Last night the Home Office said it was in contact with with Billy's medical team and would "carefully consider what options are available" if they advise a particular type of treatment is urgently required.
The Sunday People leads with Billy, whose mother Charlotte Caldwell has vowed to fight for his therapeutic cannabis treatment to be made available to other children with similar conditions.
He said his decision was based on advice from senior doctors who made it clear that Billy, who was admitted to hospital on Friday, was facing a medical emergency.
Ms Caldwell said: "I truly believe that somewhere in the Home Office there's someone with a heart and I truly believe that Billy was pulling on their heart strings". It had previously said that while it was sympathetic to his plight, it had a duty to stop banned substances from entering Britain.
"The Policing Minister [Nick Hurd] met with the family on Monday and since then has been working to reach an urgent solution".More news: Trump Accuses Canadians Of Smuggling US Shoes Because Of 'Massive' Tarrifs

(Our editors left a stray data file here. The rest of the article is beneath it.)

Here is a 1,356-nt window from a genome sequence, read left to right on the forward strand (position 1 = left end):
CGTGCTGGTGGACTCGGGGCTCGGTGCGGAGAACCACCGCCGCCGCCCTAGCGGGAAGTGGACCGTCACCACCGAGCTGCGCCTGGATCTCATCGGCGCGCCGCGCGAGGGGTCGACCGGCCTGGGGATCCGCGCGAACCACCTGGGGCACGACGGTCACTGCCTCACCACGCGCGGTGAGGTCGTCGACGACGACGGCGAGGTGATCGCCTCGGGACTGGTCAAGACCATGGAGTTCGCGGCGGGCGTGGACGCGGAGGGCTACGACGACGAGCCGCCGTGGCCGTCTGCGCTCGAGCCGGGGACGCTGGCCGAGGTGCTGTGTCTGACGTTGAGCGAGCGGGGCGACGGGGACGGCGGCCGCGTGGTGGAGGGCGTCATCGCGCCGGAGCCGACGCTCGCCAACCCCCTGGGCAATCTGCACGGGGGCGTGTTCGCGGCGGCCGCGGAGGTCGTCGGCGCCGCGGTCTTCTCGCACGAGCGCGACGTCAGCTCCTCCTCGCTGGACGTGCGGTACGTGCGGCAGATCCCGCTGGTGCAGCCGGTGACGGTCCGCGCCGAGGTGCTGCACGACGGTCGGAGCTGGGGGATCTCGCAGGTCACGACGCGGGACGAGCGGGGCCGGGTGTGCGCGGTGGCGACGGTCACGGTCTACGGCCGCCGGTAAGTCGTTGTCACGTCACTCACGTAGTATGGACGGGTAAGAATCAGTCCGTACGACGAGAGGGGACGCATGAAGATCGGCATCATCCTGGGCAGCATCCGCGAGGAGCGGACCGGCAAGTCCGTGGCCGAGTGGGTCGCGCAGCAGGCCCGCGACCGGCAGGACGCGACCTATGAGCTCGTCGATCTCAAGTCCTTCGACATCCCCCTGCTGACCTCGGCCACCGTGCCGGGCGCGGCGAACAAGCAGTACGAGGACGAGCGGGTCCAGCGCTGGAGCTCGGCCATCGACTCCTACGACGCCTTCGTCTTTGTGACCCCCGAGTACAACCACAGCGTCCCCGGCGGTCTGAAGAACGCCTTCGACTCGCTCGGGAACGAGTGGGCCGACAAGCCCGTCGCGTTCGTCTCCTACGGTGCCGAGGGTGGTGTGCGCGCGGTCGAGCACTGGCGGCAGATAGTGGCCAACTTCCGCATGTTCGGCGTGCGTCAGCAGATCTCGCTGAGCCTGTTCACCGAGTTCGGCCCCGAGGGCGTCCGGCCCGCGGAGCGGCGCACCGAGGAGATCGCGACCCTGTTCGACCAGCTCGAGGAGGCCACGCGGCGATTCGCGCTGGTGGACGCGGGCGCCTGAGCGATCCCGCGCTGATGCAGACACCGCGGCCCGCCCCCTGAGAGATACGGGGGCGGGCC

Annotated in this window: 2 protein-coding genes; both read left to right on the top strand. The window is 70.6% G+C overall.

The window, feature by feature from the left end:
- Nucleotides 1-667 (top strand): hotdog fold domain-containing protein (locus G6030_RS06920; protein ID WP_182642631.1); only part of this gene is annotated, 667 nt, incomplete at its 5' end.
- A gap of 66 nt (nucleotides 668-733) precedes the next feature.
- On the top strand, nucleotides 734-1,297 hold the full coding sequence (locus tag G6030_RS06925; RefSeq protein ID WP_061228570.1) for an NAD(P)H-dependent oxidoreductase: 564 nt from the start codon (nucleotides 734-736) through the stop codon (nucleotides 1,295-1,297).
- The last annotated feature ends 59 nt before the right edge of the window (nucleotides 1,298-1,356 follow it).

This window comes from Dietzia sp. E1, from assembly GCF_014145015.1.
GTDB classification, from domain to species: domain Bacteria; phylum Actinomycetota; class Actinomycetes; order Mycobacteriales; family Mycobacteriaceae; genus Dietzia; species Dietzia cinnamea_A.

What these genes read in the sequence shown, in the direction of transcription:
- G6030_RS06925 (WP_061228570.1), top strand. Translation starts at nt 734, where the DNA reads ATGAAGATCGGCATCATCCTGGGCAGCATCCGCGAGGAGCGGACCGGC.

After more than 300 days seizure free the Home Office ordered that Billy's doctor stop prescribing cannabis oil.
The boy was hospitalised on Friday after suffering several seizures.
Ms Caldwell said: This is beyond cruelty. She said: "He has 20 days worth of anti-epileptic seizure drugs".
Billy, from County Tyrone in Northern Ireland, was given a prescription for medicinal cannabis oil previous year to help treat his epilepsy - the first time the drug had been prescribed by the NHS. The incident sparked a debate between officials and Charlotte, who said she would hold those who blocked the treatment responsible if her son died, the i newspaper reported.
Keen to get back to her son's bedside, she said: "I am full of hope - this is my little boy's anti-epilepsy medication".More news: European Union to keep using FYROM name until Athens-Skopje deal is ratified
A spokeswoman for the Home Office said it had granted an "exceptional licence" for a "short term emergency" and it would be reviewed.
"This is about getting the medication that these children throughout the United Kingdom desperately need to control their epilepsy".
Sinn Féin's Órfhlaith Begley, who has been working with Ms Caldwell, called the Home Office's initial decision "cruel".
She told Andrew Castle that she has been in touch with the Home Office continuously, and it's been a "back and forth" exercise between the department and the Department of Health in Northern Ireland.
Caldwell credits the oil with keeping the boy's seizures at bay, saying he was seizure-free for more than 300 days while using it. Billy started the treatment in 2016 in the United States, where medical marijuana is legal.More news: Zara Tindall and husband Mike Tindall welcome their second child